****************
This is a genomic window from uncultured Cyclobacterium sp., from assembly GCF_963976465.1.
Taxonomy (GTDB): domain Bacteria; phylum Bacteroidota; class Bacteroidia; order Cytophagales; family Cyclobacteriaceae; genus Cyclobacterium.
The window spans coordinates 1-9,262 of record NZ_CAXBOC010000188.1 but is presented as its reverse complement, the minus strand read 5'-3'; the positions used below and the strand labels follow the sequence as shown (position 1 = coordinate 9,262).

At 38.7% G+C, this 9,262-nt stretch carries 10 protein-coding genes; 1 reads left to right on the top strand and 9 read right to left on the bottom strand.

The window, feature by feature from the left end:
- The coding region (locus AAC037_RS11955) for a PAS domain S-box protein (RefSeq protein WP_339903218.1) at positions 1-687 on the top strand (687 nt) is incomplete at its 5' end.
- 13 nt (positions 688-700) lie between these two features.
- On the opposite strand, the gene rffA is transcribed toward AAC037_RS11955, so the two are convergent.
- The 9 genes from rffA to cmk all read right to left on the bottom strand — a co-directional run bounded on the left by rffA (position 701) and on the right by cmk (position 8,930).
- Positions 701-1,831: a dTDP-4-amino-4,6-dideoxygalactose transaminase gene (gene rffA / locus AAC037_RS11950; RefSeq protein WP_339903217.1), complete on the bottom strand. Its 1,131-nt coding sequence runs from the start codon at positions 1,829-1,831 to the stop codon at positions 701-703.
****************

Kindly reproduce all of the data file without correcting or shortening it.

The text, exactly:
This is a genomic window from uncultured Cyclobacterium sp., from assembly GCF_963976465.1.
Taxonomy (GTDB): domain Bacteria; phylum Bacteroidota; class Bacteroidia; order Cytophagales; family Cyclobacteriaceae; genus Cyclobacterium.
The window spans coordinates 1-9,262 of record NZ_CAXBOC010000188.1 but is presented as its reverse complement, the minus strand read 5'-3'; the positions used below and the strand labels follow the sequence as shown (position 1 = coordinate 9,262).

At 38.7% G+C, this 9,262-nt stretch carries 10 protein-coding genes; 1 reads left to right on the top strand and 9 read right to left on the bottom strand.

The window, feature by feature from the left end:
- The coding region (locus AAC037_RS11955) for a PAS domain S-box protein (RefSeq protein WP_339903218.1) at positions 1-687 on the top strand (687 nt) is incomplete at its 5' end.
- 13 nt (positions 688-700) lie between these two features.
- On the opposite strand, the gene rffA is transcribed toward AAC037_RS11955, so the two are convergent.
- The 9 genes from rffA to cmk all read right to left on the bottom strand — a co-directional run bounded on the left by rffA (position 701) and on the right by cmk (position 8,930).
- Positions 701-1,831: a dTDP-4-amino-4,6-dideoxygalactose transaminase gene (gene rffA / locus AAC037_RS11950; RefSeq protein WP_339903217.1), complete on the bottom strand. Its 1,131-nt coding sequence runs from the start codon at positions 1,829-1,831 to the stop codon at positions 701-703.